MSM For Relief of Joint Discomfort
Joint Cream With MSM Was Made A National Sensation By Daily Mail
MSM Is A Novel Substance
Yin Yang still supplies the cream today to a base of devoted users. It is not possible to make claims for the product’s action because this would require evidence from controlled
Dr Stanley Jacob
MSM (Methyl Sulfonyl Methane) also known as DMSO2 (Dimethyl Sulfone), has been used by health therapists and complementary & alternative medical practitioners since the mid 1970’s, when its potential for benefiting health conditions was first identified in association with the clinical trialling of its parent substance DMSO. Most of this research was carried out in the USA, much of it by Dr Stanley Jacob*. Since then, MSM has been used as a dietary supplement and a topical application, to address a variety of physiological conditions including joint discomfort and skin disorders. The compound has been accumulating strong theoretical support, considerable anecdotal support from users, and some scientific research evidence, in support of its role in relieving the symptoms of various physiological disorders. However for MSM to be accepted by the medical profession for its role in the symptomatic relief of clinical conditions such as
MSM In The Modern Diet
MSM belongs to a family of compounds that are abundant in the food chains of terrestrial and ocean life. It is a naturally occurring sulphur compound and component of the normal diets of humans and almost all other vertebrates. It is present at relatively low levels in a wide range of plant and animal tissues and also in tea, coffee and beer. The highest concentrations can be found in unpasteurised cows’ milk, containing approximately 3.3 parts per million. Because MSM is water soluble and highly volatile, it is easily lost in food processing when heat is applied. The amount of MSM taken in a typical modern diet is therefore likely to be very small – especially as milk today is almost always pasteurised.
The Sulphur Cycle
What is known as the “sulphur cycle” begins in the World’s oceans, where algae and
Importance of Sulphur In The Human Body
Sulphur is the fourth most abundant mineral in the human body –after calcium, phosphorous and potassium. A 70kg human body contains approximately 0.8% or some 200 grams of elemental sulphur. Sulphur can be absorbed into the body as inorganic sulphur in food, or in the sulphur bearing amino acids, cysteine and methionine, also occurring in a wide variety of food stuffs. Sulphur is a major component of connective tissue – such as skin and cartilage. It strengthens connective tissue by forming cross-linkages known as disulfide bonds, thus the integrity of the cartilage in our bodies is dependent on the body having an adequate level of sulphur. Sulphur also combines with other enzymes and amino acids such as glutathione, one of the most important intracellular antioxidants in the human body. It is thought that sulphur may play a role in the control of inflammation.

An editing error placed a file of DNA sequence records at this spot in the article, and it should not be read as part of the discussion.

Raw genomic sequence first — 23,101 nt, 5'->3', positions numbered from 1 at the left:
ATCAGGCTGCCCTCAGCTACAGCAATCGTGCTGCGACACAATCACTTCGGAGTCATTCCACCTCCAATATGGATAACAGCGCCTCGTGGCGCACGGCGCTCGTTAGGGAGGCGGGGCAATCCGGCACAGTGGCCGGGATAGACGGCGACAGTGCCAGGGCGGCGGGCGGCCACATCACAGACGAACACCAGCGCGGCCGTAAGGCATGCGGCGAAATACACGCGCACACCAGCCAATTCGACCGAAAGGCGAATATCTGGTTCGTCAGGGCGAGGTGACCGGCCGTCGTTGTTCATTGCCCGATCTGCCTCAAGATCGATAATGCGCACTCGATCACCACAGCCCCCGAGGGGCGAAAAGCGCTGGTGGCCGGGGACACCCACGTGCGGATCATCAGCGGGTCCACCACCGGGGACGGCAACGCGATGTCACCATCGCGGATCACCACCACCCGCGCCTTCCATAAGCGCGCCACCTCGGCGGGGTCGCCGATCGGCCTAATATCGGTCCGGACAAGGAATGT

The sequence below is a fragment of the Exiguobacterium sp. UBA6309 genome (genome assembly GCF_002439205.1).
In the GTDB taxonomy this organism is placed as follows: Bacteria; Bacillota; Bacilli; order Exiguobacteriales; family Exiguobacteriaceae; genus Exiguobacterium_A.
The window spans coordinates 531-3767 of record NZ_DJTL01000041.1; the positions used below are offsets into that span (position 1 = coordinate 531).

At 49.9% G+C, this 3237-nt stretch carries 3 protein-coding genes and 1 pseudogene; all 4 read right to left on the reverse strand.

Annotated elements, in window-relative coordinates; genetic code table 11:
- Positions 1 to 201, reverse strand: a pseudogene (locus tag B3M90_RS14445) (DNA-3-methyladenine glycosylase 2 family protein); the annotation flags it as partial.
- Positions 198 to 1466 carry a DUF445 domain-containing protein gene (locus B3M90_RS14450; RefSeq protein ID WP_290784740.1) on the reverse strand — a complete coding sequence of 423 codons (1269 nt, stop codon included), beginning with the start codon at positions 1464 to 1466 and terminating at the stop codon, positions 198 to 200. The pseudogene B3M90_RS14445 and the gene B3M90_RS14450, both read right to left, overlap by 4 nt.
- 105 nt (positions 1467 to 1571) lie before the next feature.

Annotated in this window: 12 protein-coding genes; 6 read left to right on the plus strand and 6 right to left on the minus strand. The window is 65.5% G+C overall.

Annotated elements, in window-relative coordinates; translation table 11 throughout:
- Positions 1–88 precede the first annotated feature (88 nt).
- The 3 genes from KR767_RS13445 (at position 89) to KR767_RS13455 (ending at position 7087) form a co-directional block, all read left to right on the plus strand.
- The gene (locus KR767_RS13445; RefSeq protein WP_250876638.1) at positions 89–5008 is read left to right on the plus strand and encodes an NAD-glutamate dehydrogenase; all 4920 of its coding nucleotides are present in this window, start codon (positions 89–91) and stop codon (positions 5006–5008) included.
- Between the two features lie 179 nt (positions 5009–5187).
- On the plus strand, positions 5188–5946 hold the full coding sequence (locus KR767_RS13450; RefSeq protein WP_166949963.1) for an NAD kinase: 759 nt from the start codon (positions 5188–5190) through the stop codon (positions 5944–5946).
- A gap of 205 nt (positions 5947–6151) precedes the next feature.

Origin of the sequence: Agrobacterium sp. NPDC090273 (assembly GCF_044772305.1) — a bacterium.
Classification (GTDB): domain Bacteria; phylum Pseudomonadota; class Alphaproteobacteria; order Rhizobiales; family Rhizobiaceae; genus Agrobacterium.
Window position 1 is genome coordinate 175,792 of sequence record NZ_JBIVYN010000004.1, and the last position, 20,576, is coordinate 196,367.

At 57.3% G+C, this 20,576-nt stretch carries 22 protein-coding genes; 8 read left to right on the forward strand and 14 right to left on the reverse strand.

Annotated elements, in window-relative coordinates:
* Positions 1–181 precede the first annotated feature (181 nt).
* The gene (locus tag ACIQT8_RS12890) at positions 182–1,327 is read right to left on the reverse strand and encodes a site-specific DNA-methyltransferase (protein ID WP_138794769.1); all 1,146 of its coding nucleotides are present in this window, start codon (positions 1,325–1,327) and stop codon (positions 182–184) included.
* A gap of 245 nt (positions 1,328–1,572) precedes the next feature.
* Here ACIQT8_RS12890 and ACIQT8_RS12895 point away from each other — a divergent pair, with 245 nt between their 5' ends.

The pharmacology of DMSO (from which MSM is a metabolite) is reasonably well documented, but the known pharmacology of MSM is more limited. DMSO has several pharmacological properties that may also be true for MSM. DMSO has analgesic properties, the ability to increase blood supply, anti-inflammatory action, it softens collagen and lessens scar tissue, and reduces muscle spasm. MSM’s beneficial action in the human body is typically ascribed to its sulphur content, and its potential to contribute this sulphur to areas where it might be needed, like the joints. However, the chemistry of MSM reveals two methyl groups flanking the sulphur atom, and these are also known to be important in human bio-chemistry. Methylation (attachment of the methyl group to a toxin) and sulfation (the disabling of toxins by attachment to sulphur) are both key processes in the removal of unwanted chemicals & toxins in the body.
Topical Use of MSM
MSM is naturally present in human blood at some 0.7–1.1ppm. There is a limited body of scientific evidence for the oral bioavailability of MSM in humans, but very little on topical bioavailability.
The quantities of MSM found in nature are insufficient as a source for commercial extraction. The purest commercial MSM is manufactured by reacting hydrogen peroxide with DMSO and the purifying the product through a process of distillation or crystallization. The resulting MSM molecule produced by distillation is chemically indistinguishable from that found in nature. Distillation yields a pure product, but it is more expensive and energy intensive than crystallisation. Because potential contaminants have unique boiling points that differ from that of MSM, they are all removed by distillation, thus the purity of the distilled MSM is not dependent on water quality, as it is in the case of MSM produced by the crystallisation method. [Yin Yang uses MSM (OptiMSM from Bergstrom Nutrition Inc) manufactured by the distillation method.]
Experience with MSM
We would be interested to receive views from visitors to our blog about their experiences with MSM and from members of the medical and scientific community if they have had experience of the substance.
*For more information regarding the use of MSM in the treatment of human disease see: The Definitive Guide, co-authored by Dr Stanley W. Jacob, M.D., F.A.C.S. and Jeremy Appleton, N.D. (Freedom Press 2004). Dr Jacob has treated over 18,000 patients with MSM.
Dr Stanley Jacob
- US surgeon
- Harvard University instructor in Surgery
- Professor of Medicine at Oregon Health & Science University Portland Oregon
- Co-author of Structure & Function In Man – one of the major anatomy-physiology texts used in modern medicine.